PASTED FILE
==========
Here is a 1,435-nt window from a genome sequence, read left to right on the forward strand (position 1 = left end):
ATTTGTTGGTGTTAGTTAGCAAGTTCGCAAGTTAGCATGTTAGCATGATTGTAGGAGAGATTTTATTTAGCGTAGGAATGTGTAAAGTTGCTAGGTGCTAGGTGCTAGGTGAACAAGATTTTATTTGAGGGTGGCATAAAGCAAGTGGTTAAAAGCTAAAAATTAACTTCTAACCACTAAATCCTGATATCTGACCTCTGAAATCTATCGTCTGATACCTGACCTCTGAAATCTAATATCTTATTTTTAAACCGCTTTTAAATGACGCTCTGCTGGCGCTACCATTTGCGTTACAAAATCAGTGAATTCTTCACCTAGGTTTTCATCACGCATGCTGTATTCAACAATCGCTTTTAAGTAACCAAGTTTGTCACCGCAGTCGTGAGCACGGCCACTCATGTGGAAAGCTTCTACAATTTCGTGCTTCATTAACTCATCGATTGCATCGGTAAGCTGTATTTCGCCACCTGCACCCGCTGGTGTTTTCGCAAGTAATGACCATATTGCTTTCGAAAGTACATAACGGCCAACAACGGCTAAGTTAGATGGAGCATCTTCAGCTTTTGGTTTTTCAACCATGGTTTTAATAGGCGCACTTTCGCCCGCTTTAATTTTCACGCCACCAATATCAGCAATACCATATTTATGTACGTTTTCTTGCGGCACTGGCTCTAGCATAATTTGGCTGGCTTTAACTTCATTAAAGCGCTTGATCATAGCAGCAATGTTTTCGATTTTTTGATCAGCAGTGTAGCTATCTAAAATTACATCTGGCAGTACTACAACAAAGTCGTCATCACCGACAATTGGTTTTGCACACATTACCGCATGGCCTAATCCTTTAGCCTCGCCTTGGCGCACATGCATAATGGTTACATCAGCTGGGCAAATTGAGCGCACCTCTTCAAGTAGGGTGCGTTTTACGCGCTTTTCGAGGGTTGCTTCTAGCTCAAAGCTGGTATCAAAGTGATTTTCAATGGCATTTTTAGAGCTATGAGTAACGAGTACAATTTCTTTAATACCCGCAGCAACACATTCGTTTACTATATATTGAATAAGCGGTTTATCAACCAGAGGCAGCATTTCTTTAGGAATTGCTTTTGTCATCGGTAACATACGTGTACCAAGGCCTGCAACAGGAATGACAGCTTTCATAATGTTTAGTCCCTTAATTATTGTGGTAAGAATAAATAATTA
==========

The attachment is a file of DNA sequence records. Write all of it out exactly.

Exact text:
Here is a 1,435-nt window from a genome sequence, read left to right on the forward strand (position 1 = left end):
ATTTGTTGGTGTTAGTTAGCAAGTTCGCAAGTTAGCATGTTAGCATGATTGTAGGAGAGATTTTATTTAGCGTAGGAATGTGTAAAGTTGCTAGGTGCTAGGTGCTAGGTGAACAAGATTTTATTTGAGGGTGGCATAAAGCAAGTGGTTAAAAGCTAAAAATTAACTTCTAACCACTAAATCCTGATATCTGACCTCTGAAATCTATCGTCTGATACCTGACCTCTGAAATCTAATATCTTATTTTTAAACCGCTTTTAAATGACGCTCTGCTGGCGCTACCATTTGCGTTACAAAATCAGTGAATTCTTCACCTAGGTTTTCATCACGCATGCTGTATTCAACAATCGCTTTTAAGTAACCAAGTTTGTCACCGCAGTCGTGAGCACGGCCACTCATGTGGAAAGCTTCTACAATTTCGTGCTTCATTAACTCATCGATTGCATCGGTAAGCTGTATTTCGCCACCTGCACCCGCTGGTGTTTTCGCAAGTAATGACCATATTGCTTTCGAAAGTACATAACGGCCAACAACGGCTAAGTTAGATGGAGCATCTTCAGCTTTTGGTTTTTCAACCATGGTTTTAATAGGCGCACTTTCGCCCGCTTTAATTTTCACGCCACCAATATCAGCAATACCATATTTATGTACGTTTTCTTGCGGCACTGGCTCTAGCATAATTTGGCTGGCTTTAACTTCATTAAAGCGCTTGATCATAGCAGCAATGTTTTCGATTTTTTGATCAGCAGTGTAGCTATCTAAAATTACATCTGGCAGTACTACAACAAAGTCGTCATCACCGACAATTGGTTTTGCACACATTACCGCATGGCCTAATCCTTTAGCCTCGCCTTGGCGCACATGCATAATGGTTACATCAGCTGGGCAAATTGAGCGCACCTCTTCAAGTAGGGTGCGTTTTACGCGCTTTTCGAGGGTTGCTTCTAGCTCAAAGCTGGTATCAAAGTGATTTTCAATGGCATTTTTAGAGCTATGAGTAACGAGTACAATTTCTTTAATACCCGCAGCAACACATTCGTTTACTATATATTGAATAAGCGGTTTATCAACCAGAGGCAGCATTTCTTTAGGAATTGCTTTTGTCATCGGTAACATACGTGTACCAAGGCCTGCAACAGGAATGACAGCTTTCATAATGTTTAGTCCCTTAATTATTGTGGTAAGAATAAATAATTA